The use of anthocyanins in red cabbage extracts as pH indicators has long been a popular classroom activity. Flowers, fruits and vegetables contain a diverse range of anthocyanins. This investigation explores further applications of plant-derived dyes including reversible reactions based on oxidation/reduction chemistry and other reactions to illustrate colour changes that are not solely dependent on pH change. By using household materials and plant dyes, this investigation may potentially be completed at home if necessary.
What's a better way to start the new school year than with some new experiments? Learn how to use a variety of color changing experiments to teach students about the Diet Coke and Mentos experiment, acids, bases, chemical and physical changes, and climate change.
As many teachers are preparing to teach online, we are revisiting posts from the ChemEd X archives like this one that might be of help. The original Build a Boat challenge was used to help create a classroom culture of teamwork and growth mindset. The author has updated the Build a Boat activity by providing a modified slide show presentation specifically to help those teaching remotely this fall.
Learn how to form a blue-green copper compound on a penny, and then use that compound to make green flames. This is a great summer time activity for your next campfire!
The Ruben's Tube (also known as a Flame Tube) is a classic experiment used in physics classes. There's also a bit of chemistry to be learned while experimenting with a Ruben's Tube...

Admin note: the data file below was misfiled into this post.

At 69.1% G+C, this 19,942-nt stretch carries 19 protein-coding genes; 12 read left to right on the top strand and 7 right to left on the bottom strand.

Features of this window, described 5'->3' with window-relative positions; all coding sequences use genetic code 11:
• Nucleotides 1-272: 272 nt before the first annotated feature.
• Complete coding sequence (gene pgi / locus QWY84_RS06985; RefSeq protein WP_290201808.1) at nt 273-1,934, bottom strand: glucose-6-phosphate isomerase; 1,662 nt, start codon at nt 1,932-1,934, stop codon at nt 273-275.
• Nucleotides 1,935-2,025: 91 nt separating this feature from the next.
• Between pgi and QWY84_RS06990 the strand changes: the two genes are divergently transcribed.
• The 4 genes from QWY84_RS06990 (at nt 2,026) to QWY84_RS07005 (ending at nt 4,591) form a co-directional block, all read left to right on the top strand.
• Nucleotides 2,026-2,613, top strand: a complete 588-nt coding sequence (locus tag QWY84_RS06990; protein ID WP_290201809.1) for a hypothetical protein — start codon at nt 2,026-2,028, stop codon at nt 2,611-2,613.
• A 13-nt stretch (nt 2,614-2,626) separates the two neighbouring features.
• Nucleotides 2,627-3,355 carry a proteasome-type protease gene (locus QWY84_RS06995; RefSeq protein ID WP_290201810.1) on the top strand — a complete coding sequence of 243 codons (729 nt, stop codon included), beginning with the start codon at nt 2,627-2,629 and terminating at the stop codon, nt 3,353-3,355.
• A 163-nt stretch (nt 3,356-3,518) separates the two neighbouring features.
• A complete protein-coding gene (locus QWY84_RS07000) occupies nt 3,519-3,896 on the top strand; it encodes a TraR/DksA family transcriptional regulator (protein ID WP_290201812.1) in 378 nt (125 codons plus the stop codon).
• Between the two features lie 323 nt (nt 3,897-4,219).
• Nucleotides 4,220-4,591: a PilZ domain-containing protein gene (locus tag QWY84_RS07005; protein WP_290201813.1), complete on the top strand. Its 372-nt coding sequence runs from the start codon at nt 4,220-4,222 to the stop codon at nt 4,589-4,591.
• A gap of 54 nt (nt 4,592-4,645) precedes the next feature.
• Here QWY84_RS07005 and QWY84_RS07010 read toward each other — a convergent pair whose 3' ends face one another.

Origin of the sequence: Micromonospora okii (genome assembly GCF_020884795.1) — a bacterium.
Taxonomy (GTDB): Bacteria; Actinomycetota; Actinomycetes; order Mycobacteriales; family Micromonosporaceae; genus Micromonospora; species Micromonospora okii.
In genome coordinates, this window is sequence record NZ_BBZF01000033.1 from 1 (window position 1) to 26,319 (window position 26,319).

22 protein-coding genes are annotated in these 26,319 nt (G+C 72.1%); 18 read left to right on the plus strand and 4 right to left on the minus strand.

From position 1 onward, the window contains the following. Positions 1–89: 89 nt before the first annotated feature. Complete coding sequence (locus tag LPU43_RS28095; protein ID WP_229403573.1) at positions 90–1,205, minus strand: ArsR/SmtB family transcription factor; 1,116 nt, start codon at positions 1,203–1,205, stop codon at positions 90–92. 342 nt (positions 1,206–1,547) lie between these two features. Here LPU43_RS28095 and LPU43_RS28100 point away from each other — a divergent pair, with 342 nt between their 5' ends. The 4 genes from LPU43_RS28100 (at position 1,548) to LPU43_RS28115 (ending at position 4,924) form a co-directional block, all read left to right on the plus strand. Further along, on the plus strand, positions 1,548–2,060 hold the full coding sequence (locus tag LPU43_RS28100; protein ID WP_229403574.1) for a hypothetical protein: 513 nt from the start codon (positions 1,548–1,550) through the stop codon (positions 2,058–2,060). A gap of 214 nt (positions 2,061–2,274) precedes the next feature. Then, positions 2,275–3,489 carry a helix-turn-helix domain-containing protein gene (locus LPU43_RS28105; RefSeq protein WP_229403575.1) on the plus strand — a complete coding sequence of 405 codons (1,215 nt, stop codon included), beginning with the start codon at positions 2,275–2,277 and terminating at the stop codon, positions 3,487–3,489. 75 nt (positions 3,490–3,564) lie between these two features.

Chemistry Education in Times of Disruption
The May 2020 issue of the Journal of Chemical Education is now available online to subscribers. Topics featured in this issue include: understanding structures; digital information and web-based learning; exploring everyday chemistry; curriculum innovations; games for teaching; NMR spectroscopy; examining properties of organic liquids; biochemistry laboratories; analytical and physical chemistry laboratories; computational chemistry; innovative low-cost instruments; research on knowledge and skills for teachers and chemists; from the archives: hands-on chemistry at home.
If you know your chemistry, you can figure out how the bubbles get busted!
We are now in a situation in which the most compassionate response each of us can express toward anyone is to stay six feet away. Regardless of the circumstances, we still need to find a way to help our students.
Solutions of copper (II) dissolved in acetone are easy to prepare, and can display orange, yellow, green, and blue color depending upon conditions. Such solutions allow for a variety of demonstrations and experiments that illustrate principles of chemical equilibrium.
This unique microscale gas collection technique provides students with reasonably good data in a short period of time. Students have more time to analyze the data and communicate their findings.